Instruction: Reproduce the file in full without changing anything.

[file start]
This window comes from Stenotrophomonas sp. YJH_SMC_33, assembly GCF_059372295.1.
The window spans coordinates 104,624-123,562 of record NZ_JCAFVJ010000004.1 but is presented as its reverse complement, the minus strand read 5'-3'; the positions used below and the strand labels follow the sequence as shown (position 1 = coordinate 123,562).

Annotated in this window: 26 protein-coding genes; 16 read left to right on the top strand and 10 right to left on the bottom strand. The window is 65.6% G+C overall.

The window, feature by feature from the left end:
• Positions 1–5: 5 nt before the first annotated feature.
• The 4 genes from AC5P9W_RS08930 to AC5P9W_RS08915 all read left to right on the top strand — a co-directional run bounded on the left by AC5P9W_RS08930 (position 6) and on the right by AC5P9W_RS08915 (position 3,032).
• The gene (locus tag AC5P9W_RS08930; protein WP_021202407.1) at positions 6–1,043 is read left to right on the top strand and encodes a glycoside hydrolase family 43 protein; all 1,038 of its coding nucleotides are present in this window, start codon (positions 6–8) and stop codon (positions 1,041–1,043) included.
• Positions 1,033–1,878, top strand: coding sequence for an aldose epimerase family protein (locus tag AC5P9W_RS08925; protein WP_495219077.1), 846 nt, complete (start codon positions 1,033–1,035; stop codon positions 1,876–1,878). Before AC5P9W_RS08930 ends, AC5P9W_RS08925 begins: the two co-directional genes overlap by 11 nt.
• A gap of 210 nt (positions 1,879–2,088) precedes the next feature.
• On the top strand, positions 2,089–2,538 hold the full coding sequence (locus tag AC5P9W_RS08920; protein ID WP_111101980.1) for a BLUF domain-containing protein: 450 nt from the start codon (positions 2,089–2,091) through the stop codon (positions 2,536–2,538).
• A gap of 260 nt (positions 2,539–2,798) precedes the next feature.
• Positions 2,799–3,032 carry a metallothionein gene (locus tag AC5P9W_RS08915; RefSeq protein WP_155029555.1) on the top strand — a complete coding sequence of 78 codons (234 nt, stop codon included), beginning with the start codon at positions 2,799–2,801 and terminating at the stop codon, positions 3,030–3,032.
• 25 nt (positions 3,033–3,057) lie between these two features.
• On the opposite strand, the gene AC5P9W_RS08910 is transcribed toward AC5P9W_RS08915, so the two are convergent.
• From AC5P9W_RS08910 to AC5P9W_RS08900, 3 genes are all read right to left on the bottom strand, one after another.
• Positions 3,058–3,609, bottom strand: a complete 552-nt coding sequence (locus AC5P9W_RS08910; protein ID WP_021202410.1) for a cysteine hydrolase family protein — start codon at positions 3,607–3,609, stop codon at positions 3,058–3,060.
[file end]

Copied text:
This window comes from Stenotrophomonas sp. YJH_SMC_33, assembly GCF_059372295.1.
The window spans coordinates 104,624-123,562 of record NZ_JCAFVJ010000004.1 but is presented as its reverse complement, the minus strand read 5'-3'; the positions used below and the strand labels follow the sequence as shown (position 1 = coordinate 123,562).

Annotated in this window: 26 protein-coding genes; 16 read left to right on the top strand and 10 right to left on the bottom strand. The window is 65.6% G+C overall.

The window, feature by feature from the left end:
• Positions 1–5: 5 nt before the first annotated feature.
• The 4 genes from AC5P9W_RS08930 to AC5P9W_RS08915 all read left to right on the top strand — a co-directional run bounded on the left by AC5P9W_RS08930 (position 6) and on the right by AC5P9W_RS08915 (position 3,032).
• The gene (locus tag AC5P9W_RS08930; protein WP_021202407.1) at positions 6–1,043 is read left to right on the top strand and encodes a glycoside hydrolase family 43 protein; all 1,038 of its coding nucleotides are present in this window, start codon (positions 6–8) and stop codon (positions 1,041–1,043) included.
• Positions 1,033–1,878, top strand: coding sequence for an aldose epimerase family protein (locus tag AC5P9W_RS08925; protein WP_495219077.1), 846 nt, complete (start codon positions 1,033–1,035; stop codon positions 1,876–1,878). Before AC5P9W_RS08930 ends, AC5P9W_RS08925 begins: the two co-directional genes overlap by 11 nt.
• A gap of 210 nt (positions 1,879–2,088) precedes the next feature.
• On the top strand, positions 2,089–2,538 hold the full coding sequence (locus tag AC5P9W_RS08920; protein ID WP_111101980.1) for a BLUF domain-containing protein: 450 nt from the start codon (positions 2,089–2,091) through the stop codon (positions 2,536–2,538).
• A gap of 260 nt (positions 2,539–2,798) precedes the next feature.
• Positions 2,799–3,032 carry a metallothionein gene (locus tag AC5P9W_RS08915; RefSeq protein WP_155029555.1) on the top strand — a complete coding sequence of 78 codons (234 nt, stop codon included), beginning with the start codon at positions 2,799–2,801 and terminating at the stop codon, positions 3,030–3,032.
• 25 nt (positions 3,033–3,057) lie between these two features.
• On the opposite strand, the gene AC5P9W_RS08910 is transcribed toward AC5P9W_RS08915, so the two are convergent.
• From AC5P9W_RS08910 to AC5P9W_RS08900, 3 genes are all read right to left on the bottom strand, one after another.
• Positions 3,058–3,609, bottom strand: a complete 552-nt coding sequence (locus AC5P9W_RS08910; protein ID WP_021202410.1) for a cysteine hydrolase family protein — start codon at positions 3,607–3,609, stop codon at positions 3,058–3,060.